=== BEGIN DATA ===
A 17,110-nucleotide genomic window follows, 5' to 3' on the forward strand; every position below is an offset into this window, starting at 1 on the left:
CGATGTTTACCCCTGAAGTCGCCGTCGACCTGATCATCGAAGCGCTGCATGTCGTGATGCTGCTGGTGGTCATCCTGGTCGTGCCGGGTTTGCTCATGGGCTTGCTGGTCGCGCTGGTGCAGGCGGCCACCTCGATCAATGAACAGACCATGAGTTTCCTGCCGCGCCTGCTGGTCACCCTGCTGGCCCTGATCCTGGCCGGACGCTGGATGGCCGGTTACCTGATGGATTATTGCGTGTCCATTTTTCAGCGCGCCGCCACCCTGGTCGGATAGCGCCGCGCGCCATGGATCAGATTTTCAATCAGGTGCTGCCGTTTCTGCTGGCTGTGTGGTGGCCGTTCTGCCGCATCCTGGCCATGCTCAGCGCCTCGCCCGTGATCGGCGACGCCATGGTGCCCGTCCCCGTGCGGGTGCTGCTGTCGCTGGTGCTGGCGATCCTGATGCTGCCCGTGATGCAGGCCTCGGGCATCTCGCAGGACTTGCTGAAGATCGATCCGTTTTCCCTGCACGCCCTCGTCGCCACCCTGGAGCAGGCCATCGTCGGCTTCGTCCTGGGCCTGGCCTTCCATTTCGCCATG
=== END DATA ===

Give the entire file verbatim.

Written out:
A 17,110-nucleotide genomic window follows, 5' to 3' on the forward strand; every position below is an offset into this window, starting at 1 on the left:
CGATGTTTACCCCTGAAGTCGCCGTCGACCTGATCATCGAAGCGCTGCATGTCGTGATGCTGCTGGTGGTCATCCTGGTCGTGCCGGGTTTGCTCATGGGCTTGCTGGTCGCGCTGGTGCAGGCGGCCACCTCGATCAATGAACAGACCATGAGTTTCCTGCCGCGCCTGCTGGTCACCCTGCTGGCCCTGATCCTGGCCGGACGCTGGATGGCCGGTTACCTGATGGATTATTGCGTGTCCATTTTTCAGCGCGCCGCCACCCTGGTCGGATAGCGCCGCGCGCCATGGATCAGATTTTCAATCAGGTGCTGCCGTTTCTGCTGGCTGTGTGGTGGCCGTTCTGCCGCATCCTGGCCATGCTCAGCGCCTCGCCCGTGATCGGCGACGCCATGGTGCCCGTCCCCGTGCGGGTGCTGCTGTCGCTGGTGCTGGCGATCCTGATGCTGCCCGTGATGCAGGCCTCGGGCATCTCGCAGGACTTGCTGAAGATCGATCCGTTTTCCCTGCACGCCCTCGTCGCCACCCTGGAGCAGGCCATCGTCGGCTTCGTCCTGGGCCTGGCCTTCCATTTCGCCATG